Old 03-09-2004, 06:41 PM   #6
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Re: The Risks of Untreated ADHD

Topic: "I've read a few opinions posted that there is nothing inherently dangerous about ADHD and that people treat ADHD children merely to conform to societal norms."

My response being: I have not seen anyone claim that the only reason people treat ADHD is because of society.

"children are often medicated because they are different and society wants them to be like everyone else" = Many Non-ADD children are misdiagnosed and put on medications for years on end because of pressure from teachers/or other people in society.

"people treat ADHD children merely to conform to societal norms" = This would mean that the only reason that children with TRUE ADD are treated is because of pressure from society.

I treat my ADHD, not with medication, but I do treat it, and I dont do it because society wants me to, I do it because I need to. Society does pressure many people into medication that dont need it though. Many
non-ADD kids are said to have ADD just because they are a little bit different than their peers. Many times they are put on medications for years on end.

I think some people have real problems "ADD", and can be helped with a variety of treatment, but I think most kids diagnosed and medicated are just different from the average child.
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Last edited by * Free ~ Spirit *; 03-09-2004 at 07:05 PM.

 
Old 03-09-2004, 06:58 PM   #7
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Re: The Risks of Untreated ADHD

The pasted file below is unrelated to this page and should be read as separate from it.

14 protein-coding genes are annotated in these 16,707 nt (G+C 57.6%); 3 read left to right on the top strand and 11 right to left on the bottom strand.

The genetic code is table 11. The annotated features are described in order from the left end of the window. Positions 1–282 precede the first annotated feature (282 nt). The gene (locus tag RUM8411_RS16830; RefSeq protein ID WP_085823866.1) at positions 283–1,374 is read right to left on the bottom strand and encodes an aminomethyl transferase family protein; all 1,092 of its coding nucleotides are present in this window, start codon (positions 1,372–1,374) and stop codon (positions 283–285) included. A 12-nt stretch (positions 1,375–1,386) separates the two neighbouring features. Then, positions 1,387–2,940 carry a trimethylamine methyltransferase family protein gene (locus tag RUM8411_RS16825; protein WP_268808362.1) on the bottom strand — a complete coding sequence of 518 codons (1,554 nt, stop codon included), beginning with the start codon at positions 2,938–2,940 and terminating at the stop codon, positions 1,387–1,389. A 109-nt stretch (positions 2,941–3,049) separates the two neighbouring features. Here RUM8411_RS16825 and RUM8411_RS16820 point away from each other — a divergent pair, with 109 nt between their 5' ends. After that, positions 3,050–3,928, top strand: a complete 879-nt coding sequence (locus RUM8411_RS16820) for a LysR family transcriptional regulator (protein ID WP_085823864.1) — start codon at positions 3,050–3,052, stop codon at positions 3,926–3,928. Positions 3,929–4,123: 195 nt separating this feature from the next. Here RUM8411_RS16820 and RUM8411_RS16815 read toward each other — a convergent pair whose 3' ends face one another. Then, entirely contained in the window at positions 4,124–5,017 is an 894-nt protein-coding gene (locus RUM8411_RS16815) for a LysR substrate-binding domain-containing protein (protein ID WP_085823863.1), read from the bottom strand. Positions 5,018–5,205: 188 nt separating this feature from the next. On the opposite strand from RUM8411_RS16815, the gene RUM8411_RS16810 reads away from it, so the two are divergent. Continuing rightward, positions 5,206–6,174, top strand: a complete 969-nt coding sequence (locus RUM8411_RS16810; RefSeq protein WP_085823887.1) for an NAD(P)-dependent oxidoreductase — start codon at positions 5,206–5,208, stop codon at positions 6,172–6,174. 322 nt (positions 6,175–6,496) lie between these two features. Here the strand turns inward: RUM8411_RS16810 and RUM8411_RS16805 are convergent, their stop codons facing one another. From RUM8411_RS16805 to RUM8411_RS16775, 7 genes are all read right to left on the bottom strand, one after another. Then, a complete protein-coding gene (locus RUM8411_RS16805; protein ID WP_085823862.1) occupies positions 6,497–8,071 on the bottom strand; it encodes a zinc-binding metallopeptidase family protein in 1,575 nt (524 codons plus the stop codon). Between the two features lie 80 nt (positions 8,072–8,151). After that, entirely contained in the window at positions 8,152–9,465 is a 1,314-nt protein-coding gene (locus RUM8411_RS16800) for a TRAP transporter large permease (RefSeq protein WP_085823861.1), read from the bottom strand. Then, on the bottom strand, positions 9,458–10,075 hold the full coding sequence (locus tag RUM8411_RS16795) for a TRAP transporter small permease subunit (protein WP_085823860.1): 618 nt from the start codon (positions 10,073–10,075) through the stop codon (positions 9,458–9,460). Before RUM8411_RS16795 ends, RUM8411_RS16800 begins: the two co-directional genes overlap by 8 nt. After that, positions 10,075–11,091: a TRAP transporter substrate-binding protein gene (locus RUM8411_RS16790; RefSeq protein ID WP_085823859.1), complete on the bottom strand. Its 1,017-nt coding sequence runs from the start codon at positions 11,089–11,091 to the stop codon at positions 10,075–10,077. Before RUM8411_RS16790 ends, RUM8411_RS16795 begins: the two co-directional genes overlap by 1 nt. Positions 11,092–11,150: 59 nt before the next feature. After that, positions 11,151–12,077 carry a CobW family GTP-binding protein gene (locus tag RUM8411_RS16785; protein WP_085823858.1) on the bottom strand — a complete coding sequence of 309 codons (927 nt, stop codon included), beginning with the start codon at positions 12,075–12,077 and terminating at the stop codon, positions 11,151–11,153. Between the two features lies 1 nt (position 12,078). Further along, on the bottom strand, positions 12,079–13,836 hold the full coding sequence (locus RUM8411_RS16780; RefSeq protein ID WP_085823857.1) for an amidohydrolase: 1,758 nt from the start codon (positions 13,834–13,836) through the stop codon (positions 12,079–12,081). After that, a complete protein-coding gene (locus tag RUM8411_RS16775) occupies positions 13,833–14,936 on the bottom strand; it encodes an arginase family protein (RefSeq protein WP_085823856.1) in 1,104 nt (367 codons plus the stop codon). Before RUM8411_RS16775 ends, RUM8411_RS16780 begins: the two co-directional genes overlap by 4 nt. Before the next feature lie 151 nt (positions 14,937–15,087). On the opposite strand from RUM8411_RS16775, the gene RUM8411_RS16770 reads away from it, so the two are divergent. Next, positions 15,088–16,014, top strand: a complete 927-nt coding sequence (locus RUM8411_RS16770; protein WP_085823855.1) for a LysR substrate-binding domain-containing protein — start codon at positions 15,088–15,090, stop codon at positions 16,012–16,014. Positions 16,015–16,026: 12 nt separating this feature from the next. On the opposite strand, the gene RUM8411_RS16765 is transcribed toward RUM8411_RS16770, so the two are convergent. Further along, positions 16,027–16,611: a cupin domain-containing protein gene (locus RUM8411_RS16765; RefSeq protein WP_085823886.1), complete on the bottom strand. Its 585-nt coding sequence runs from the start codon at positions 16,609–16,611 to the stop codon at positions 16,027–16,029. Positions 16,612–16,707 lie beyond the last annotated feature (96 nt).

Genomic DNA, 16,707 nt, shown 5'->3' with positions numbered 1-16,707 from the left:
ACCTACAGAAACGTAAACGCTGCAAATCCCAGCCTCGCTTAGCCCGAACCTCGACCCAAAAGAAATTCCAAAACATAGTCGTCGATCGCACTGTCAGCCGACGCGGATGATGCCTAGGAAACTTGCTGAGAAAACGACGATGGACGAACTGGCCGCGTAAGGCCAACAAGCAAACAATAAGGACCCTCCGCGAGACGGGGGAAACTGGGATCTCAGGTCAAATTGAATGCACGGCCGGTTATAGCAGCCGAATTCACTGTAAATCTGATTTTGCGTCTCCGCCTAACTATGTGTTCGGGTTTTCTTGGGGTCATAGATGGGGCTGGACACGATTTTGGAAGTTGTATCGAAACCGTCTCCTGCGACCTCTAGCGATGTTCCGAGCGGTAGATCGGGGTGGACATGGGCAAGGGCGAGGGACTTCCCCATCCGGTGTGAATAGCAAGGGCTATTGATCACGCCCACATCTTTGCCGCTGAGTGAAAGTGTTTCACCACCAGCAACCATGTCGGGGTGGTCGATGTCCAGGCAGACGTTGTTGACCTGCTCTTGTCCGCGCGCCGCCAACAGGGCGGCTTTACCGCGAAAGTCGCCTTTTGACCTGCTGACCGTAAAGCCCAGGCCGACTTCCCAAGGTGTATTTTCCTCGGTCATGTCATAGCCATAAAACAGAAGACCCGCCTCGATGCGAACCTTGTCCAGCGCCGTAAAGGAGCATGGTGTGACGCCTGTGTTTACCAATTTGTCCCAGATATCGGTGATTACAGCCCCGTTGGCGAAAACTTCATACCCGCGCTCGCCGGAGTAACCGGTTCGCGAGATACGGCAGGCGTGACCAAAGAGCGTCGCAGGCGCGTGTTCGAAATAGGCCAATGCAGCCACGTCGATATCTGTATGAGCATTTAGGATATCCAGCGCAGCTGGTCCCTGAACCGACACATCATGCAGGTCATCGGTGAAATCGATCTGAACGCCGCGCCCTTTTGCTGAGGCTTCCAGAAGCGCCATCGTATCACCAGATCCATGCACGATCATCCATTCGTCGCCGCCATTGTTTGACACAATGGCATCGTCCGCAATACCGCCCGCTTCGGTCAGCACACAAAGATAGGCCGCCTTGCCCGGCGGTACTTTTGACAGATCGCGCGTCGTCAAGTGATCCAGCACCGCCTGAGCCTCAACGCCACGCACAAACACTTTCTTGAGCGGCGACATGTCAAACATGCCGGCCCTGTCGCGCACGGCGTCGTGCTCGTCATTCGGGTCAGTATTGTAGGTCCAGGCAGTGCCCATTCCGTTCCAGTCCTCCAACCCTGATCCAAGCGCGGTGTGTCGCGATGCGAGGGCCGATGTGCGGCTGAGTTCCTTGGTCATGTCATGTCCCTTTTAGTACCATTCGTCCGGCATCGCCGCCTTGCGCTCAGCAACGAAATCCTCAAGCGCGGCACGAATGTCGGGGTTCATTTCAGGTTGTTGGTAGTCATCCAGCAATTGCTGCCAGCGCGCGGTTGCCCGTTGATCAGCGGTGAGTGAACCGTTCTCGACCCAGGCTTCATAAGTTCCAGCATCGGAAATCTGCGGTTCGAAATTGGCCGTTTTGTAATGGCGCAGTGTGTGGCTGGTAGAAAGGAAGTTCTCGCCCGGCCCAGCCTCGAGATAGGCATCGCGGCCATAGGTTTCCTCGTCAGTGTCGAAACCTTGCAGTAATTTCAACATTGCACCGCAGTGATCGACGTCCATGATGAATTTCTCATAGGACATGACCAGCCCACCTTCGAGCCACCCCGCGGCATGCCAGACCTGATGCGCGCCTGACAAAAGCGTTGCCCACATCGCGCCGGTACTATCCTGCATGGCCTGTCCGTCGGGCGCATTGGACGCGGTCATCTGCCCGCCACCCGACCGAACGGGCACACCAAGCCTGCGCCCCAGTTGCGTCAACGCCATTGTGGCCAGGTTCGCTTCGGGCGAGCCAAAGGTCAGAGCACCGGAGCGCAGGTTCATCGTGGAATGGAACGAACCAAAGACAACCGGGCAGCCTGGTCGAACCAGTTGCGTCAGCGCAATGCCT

Hmm - I tend to be suspect of anyone who wants to re-assert the 'reality' of ADD. I don't mean you by this HTML.

ADD is inherently created by humans. We give a name to it, we decide what does and does not fit into its categories, we create authoritative diagnostic tests that 'prove' it, etc. ADD is identified only by its *symptoms*. Even brain-mapping, which feels authoritative and seems to prove ADD - it's just a picture.

Most importantly, we have created a complex social world (aka society) full of common expectations, pollutants, institutions, etc. These things are the background against which we are able to recognize ADD. Yet there is absolutely no place outside of that social world, no way to ever fully stand outside of it and look at it, so I think it becomes just as real as what we call reality.

In other words, I think HTML is right that unrecognized ADD may lead to suicide, etc. However, this is likely due to shame and hopelessness - both of which are social by-products. But I also think FS is right - ADD is at its very simplest nothing more than a way of saying certain people are 'different.' I just want to be careful not underestimate how damaging the social results of that difference can be.

 
Old 03-09-2004, 10:54 PM   #8
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Re: The Risks of Untreated ADHD